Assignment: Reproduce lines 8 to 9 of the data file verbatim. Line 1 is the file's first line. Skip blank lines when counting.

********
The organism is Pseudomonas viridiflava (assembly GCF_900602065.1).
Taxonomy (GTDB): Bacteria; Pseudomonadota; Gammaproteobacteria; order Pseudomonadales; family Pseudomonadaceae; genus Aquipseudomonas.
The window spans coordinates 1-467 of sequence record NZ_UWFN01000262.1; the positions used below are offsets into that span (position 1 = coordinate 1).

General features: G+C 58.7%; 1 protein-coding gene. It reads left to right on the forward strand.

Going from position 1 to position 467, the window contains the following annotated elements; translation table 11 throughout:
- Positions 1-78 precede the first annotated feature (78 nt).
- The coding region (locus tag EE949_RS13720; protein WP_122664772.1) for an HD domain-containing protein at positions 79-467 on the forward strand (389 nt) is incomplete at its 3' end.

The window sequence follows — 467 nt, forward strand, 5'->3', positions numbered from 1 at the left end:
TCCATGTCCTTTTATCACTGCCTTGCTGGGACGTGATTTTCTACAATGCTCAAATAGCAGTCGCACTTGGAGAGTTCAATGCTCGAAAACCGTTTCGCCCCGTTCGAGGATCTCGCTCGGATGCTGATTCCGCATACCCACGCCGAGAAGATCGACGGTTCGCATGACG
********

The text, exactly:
The window sequence follows — 467 nt, forward strand, 5'->3', positions numbered from 1 at the left end:
TCCATGTCCTTTTATCACTGCCTTGCTGGGACGTGATTTTCTACAATGCTCAAATAGCAGTCGCACTTGGAGAGTTCAATGCTCGAAAACCGTTTCGCCCCGTTCGAGGATCTCGCTCGGATGCTGATTCCGCATACCCACGCCGAGAAGATCGACGGTTCGCATGACG